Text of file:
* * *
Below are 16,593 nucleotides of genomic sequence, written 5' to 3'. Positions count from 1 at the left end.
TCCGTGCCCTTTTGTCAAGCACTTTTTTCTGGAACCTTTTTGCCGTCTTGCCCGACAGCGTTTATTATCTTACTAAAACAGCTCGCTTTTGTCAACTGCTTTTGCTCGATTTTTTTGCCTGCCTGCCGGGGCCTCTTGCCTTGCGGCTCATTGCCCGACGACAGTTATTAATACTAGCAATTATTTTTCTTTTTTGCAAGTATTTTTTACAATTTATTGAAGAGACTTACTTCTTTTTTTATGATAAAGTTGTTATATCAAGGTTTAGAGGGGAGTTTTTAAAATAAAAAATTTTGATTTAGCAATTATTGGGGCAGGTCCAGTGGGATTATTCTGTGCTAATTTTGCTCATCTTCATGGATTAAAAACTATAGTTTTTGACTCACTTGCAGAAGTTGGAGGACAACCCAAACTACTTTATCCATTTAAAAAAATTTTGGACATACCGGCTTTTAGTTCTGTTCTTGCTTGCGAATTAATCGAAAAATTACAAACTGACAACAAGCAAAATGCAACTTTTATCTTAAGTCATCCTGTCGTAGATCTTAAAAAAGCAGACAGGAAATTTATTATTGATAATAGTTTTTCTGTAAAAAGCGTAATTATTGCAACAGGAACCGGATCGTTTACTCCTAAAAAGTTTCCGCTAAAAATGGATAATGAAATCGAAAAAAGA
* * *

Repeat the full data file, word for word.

Below are 16,593 nucleotides of genomic sequence, written 5' to 3'. Positions count from 1 at the left end.
TCCGTGCCCTTTTGTCAAGCACTTTTTTCTGGAACCTTTTTGCCGTCTTGCCCGACAGCGTTTATTATCTTACTAAAACAGCTCGCTTTTGTCAACTGCTTTTGCTCGATTTTTTTGCCTGCCTGCCGGGGCCTCTTGCCTTGCGGCTCATTGCCCGACGACAGTTATTAATACTAGCAATTATTTTTCTTTTTTGCAAGTATTTTTTACAATTTATTGAAGAGACTTACTTCTTTTTTTATGATAAAGTTGTTATATCAAGGTTTAGAGGGGAGTTTTTAAAATAAAAAATTTTGATTTAGCAATTATTGGGGCAGGTCCAGTGGGATTATTCTGTGCTAATTTTGCTCATCTTCATGGATTAAAAACTATAGTTTTTGACTCACTTGCAGAAGTTGGAGGACAACCCAAACTACTTTATCCATTTAAAAAAATTTTGGACATACCGGCTTTTAGTTCTGTTCTTGCTTGCGAATTAATCGAAAAATTACAAACTGACAACAAGCAAAATGCAACTTTTATCTTAAGTCATCCTGTCGTAGATCTTAAAAAAGCAGACAGGAAATTTATTATTGATAATAGTTTTTCTGTAAAAAGCGTAATTATTGCAACAGGAACCGGATCGTTTACTCCTAAAAAGTTTCCGCTAAAAATGGATAATGAAATCGAAAAAAGA